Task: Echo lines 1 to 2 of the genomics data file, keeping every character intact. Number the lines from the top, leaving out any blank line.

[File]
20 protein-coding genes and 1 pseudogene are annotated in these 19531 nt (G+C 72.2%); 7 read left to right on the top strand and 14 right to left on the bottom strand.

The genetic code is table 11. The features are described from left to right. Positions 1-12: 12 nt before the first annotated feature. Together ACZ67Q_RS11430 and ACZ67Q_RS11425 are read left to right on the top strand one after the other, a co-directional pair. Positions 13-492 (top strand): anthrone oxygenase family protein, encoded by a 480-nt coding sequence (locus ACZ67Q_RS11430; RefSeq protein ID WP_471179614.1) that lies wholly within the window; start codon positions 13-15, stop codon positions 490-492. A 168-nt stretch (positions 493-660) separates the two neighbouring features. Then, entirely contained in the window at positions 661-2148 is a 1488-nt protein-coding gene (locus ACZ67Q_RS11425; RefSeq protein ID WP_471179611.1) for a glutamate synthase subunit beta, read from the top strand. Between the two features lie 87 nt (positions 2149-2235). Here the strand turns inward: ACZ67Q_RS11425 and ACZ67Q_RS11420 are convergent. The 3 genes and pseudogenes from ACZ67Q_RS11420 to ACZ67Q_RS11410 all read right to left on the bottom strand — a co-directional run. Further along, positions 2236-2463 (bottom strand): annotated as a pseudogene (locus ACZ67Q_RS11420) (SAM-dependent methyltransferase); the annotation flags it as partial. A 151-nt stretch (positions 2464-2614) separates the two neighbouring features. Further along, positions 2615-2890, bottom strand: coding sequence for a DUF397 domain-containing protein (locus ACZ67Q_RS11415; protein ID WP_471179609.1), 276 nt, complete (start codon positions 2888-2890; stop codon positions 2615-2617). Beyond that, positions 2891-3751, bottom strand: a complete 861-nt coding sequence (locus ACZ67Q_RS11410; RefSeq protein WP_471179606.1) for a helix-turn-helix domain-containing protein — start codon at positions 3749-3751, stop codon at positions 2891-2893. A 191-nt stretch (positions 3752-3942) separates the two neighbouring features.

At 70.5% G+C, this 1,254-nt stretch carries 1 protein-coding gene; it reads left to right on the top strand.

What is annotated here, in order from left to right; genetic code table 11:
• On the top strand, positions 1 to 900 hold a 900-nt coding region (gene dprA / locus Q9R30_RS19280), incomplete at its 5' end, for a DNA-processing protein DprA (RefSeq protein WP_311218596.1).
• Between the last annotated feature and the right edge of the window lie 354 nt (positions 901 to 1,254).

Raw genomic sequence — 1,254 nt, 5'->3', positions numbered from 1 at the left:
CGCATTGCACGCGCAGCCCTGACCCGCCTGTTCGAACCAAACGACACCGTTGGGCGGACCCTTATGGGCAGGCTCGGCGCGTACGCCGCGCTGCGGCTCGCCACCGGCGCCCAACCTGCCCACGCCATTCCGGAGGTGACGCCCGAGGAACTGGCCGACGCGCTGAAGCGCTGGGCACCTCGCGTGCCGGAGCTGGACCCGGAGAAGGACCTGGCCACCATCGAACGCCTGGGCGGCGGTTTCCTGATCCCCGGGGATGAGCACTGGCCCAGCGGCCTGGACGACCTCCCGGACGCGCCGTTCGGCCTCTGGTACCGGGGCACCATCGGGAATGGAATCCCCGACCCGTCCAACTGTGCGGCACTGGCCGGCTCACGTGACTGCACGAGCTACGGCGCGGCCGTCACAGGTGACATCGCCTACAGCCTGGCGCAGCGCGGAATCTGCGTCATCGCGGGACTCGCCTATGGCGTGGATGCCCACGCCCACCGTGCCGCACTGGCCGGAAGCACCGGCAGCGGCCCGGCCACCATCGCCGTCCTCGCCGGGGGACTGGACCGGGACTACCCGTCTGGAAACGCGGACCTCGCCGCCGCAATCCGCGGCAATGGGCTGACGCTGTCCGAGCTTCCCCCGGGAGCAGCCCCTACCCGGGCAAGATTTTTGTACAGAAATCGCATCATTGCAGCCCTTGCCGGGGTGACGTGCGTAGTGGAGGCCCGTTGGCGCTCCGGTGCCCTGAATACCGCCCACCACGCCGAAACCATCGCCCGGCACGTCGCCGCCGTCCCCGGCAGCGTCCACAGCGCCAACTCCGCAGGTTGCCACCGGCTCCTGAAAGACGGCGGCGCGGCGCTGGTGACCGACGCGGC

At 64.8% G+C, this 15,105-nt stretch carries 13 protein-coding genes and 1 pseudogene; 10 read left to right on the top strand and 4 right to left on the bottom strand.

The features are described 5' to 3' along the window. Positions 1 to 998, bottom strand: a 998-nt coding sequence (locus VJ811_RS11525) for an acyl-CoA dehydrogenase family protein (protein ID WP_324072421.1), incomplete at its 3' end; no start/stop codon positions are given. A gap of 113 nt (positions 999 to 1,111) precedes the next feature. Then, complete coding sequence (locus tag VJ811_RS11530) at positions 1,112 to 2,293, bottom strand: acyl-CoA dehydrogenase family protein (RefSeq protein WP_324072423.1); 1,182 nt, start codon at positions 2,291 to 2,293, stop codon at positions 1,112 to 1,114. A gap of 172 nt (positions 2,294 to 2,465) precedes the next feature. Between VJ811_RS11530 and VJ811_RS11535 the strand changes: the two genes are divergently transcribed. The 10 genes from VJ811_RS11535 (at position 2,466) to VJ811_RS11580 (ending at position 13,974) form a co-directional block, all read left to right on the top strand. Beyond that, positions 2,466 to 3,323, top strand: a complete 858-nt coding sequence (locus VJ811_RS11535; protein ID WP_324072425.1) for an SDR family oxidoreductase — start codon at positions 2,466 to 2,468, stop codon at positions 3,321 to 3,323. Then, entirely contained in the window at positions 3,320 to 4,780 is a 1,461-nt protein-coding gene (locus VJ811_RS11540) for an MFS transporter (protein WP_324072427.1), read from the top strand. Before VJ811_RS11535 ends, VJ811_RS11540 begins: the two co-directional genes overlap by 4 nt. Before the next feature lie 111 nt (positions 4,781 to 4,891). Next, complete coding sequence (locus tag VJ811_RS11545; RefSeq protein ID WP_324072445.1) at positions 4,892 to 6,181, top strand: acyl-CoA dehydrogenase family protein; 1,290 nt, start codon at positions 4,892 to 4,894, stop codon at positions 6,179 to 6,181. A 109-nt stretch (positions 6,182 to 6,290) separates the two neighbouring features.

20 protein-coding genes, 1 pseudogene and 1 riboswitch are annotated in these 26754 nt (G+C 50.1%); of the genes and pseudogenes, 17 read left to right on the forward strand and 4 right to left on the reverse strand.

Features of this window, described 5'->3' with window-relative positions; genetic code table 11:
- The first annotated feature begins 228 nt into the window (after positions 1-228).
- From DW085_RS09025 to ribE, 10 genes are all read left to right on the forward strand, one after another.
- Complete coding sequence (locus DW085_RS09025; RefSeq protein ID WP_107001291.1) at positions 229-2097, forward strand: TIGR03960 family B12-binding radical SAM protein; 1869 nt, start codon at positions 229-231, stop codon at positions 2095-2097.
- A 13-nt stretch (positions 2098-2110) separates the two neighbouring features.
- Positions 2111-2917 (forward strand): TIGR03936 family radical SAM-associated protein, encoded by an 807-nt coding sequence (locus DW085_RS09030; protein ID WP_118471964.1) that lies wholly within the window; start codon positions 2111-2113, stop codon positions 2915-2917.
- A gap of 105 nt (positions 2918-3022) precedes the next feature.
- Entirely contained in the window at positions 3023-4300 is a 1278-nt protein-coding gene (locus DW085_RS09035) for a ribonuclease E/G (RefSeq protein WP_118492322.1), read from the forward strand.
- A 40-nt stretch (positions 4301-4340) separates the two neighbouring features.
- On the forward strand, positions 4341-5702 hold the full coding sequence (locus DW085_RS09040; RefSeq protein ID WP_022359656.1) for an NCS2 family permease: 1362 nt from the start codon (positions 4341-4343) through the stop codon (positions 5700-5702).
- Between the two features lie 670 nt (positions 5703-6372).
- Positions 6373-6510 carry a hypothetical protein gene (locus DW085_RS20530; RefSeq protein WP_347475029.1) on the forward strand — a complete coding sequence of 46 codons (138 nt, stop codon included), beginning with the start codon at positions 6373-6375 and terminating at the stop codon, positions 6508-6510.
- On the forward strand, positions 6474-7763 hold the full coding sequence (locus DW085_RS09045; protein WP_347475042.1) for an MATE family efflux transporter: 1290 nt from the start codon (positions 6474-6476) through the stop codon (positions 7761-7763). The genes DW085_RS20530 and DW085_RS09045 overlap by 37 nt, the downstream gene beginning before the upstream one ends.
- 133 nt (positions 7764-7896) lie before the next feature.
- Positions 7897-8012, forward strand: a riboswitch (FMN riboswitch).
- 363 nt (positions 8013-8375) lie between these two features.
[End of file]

20 protein-coding genes and 1 pseudogene are annotated in these 19531 nt (G+C 72.2%); 7 read left to right on the top strand and 14 right to left on the bottom strand.

The genetic code is table 11. The features are described from left to right. Positions 1-12: 12 nt before the first annotated feature. Together ACZ67Q_RS11430 and ACZ67Q_RS11425 are read left to right on the top strand one after the other, a co-directional pair. Positions 13-492 (top strand): anthrone oxygenase family protein, encoded by a 480-nt coding sequence (locus ACZ67Q_RS11430; RefSeq protein ID WP_471179614.1) that lies wholly within the window; start codon positions 13-15, stop codon positions 490-492. A 168-nt stretch (positions 493-660) separates the two neighbouring features. Then, entirely contained in the window at positions 661-2148 is a 1488-nt protein-coding gene (locus ACZ67Q_RS11425; RefSeq protein ID WP_471179611.1) for a glutamate synthase subunit beta, read from the top strand. Between the two features lie 87 nt (positions 2149-2235). Here the strand turns inward: ACZ67Q_RS11425 and ACZ67Q_RS11420 are convergent. The 3 genes and pseudogenes from ACZ67Q_RS11420 to ACZ67Q_RS11410 all read right to left on the bottom strand — a co-directional run. Further along, positions 2236-2463 (bottom strand): annotated as a pseudogene (locus ACZ67Q_RS11420) (SAM-dependent methyltransferase); the annotation flags it as partial. A 151-nt stretch (positions 2464-2614) separates the two neighbouring features. Further along, positions 2615-2890, bottom strand: coding sequence for a DUF397 domain-containing protein (locus ACZ67Q_RS11415; protein ID WP_471179609.1), 276 nt, complete (start codon positions 2888-2890; stop codon positions 2615-2617). Beyond that, positions 2891-3751, bottom strand: a complete 861-nt coding sequence (locus ACZ67Q_RS11410; RefSeq protein WP_471179606.1) for a helix-turn-helix domain-containing protein — start codon at positions 3749-3751, stop codon at positions 2891-2893. A 191-nt stretch (positions 3752-3942) separates the two neighbouring features.